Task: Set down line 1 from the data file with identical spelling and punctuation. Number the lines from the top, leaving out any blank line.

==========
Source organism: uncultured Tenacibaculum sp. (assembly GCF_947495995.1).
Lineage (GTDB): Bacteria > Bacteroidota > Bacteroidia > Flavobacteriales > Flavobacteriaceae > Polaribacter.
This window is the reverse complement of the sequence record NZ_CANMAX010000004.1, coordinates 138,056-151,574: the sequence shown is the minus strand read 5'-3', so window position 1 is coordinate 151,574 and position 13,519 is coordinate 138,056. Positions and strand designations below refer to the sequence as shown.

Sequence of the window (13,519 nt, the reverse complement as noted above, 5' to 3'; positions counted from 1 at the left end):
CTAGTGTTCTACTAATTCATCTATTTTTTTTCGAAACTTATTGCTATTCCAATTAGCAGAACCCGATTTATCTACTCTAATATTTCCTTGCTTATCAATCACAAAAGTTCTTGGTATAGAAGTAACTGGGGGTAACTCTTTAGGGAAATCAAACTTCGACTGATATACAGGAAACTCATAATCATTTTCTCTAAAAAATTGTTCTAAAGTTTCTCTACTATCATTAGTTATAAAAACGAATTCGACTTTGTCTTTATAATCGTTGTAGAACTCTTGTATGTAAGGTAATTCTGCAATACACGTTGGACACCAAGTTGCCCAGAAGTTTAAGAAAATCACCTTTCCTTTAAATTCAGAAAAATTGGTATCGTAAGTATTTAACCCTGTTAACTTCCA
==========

Source organism: uncultured Tenacibaculum sp. (assembly GCF_947495995.1).